MELBOURNE, FLA.—Since Soviet dominance after World War II, the art world of Hungary was largely silenced. After more than 50 years of isolation, the veil began to lift in the 1990s and that movement continues in the exhibition, “Hungarian Masterworks, From Impressionism to Modernism,” at the Foosaner Art Museum, Florida Institute of Technology. The exhibition, organized by the American Hungarian Foundation, will run from March 31 to May 27.
From the collection of Jill A. Wiltse and H. Kirk Brown III of Denver, Colo., the exhibition is thought provoking and presents a rare and intimate look at an exceptional compilation of Hungarian art.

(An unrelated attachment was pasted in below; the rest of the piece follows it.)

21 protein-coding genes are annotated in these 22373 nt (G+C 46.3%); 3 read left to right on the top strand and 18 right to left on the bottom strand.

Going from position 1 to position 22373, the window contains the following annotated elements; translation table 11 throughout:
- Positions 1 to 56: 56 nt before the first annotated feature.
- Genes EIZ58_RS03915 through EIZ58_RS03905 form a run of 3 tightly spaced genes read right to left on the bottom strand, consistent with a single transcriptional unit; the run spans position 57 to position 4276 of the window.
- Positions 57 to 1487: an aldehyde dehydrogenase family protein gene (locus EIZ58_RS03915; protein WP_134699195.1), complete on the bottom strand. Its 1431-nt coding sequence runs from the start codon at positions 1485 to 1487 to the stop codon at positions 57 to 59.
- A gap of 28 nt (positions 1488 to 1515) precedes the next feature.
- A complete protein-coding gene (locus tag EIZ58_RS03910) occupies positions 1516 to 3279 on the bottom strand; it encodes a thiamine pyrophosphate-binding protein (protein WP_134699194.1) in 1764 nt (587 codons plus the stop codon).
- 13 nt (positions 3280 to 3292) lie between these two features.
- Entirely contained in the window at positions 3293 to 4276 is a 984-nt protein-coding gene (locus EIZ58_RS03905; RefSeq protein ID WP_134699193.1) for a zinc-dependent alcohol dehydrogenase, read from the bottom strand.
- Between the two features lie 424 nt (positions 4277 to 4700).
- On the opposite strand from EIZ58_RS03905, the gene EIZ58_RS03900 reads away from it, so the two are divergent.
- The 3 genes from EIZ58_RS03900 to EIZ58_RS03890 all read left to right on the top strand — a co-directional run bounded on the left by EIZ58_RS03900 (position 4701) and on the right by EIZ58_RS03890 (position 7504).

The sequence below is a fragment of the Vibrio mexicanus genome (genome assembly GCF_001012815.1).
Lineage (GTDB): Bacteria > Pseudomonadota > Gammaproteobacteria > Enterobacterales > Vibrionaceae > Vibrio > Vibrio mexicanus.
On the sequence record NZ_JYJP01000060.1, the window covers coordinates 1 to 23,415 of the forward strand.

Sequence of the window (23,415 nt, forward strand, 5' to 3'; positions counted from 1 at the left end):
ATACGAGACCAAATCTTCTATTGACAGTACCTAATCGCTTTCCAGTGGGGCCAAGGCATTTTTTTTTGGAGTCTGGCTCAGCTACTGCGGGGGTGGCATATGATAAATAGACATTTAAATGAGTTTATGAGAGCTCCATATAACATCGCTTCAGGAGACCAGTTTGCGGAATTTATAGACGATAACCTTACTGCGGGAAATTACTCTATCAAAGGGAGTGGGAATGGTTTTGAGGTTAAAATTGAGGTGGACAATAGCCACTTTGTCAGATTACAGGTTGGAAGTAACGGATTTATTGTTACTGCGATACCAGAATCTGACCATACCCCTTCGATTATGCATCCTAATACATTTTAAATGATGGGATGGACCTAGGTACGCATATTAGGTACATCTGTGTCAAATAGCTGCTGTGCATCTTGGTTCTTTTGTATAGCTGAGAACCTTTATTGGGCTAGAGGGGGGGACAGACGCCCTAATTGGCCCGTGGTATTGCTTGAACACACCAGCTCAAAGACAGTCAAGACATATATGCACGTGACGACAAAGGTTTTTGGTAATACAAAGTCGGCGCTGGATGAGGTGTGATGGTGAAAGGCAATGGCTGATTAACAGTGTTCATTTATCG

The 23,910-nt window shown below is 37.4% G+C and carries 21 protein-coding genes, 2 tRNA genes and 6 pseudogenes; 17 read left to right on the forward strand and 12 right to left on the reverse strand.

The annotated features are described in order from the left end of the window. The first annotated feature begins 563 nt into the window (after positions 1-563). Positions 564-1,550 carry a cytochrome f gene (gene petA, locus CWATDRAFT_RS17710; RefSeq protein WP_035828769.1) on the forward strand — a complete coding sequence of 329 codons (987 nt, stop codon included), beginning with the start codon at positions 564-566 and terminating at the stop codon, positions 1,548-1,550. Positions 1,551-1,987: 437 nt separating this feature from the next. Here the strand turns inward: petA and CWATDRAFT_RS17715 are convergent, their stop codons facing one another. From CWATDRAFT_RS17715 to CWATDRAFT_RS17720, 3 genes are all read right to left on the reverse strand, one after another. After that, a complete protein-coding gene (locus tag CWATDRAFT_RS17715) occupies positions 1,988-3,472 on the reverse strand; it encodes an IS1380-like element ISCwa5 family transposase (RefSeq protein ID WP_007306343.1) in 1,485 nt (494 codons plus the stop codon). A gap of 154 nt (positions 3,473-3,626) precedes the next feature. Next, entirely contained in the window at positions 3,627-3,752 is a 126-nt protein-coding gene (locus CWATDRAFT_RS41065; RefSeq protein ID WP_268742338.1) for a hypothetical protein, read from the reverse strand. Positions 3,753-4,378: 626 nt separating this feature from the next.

“An important representation of the directions of Eastern Europe’s visual culture, this largely overlooked art is powerful and beautiful. The paintings are brilliant, colorful and rich; the drawings and sculptural works are alive with evolving vision and social meaning,” said Carla Funk, director of museums, Florida Tech.
The Foosaner Art Museum is located at 1463 Highland Ave. in the Eau Gallie Arts District of Melbourne. Its hours are Tuesday through Saturday, 10 a.m.-5 p.m.; Thursday, 10 a.m.-7 p.m.; and Sunday 1-5 p.m. General admission is $5; $2, seniors, children and students with I.D.; free for museum members, Florida Tech faculty, staff and students with I.D. Thursdays are free for everyone.
Special rates and tours are available for groups of eight or more. For more information, call (321) 242-0737 or visit http://www.foosanerartmuseum.org/
Image credit: József Rippl-Rónai (1885-1974), Anella Holding Flowers, 1912. Oil on cardboard, 40”h x 28”w. Image courtesy of Jill A. Wiltse & H. Kirk Brown III.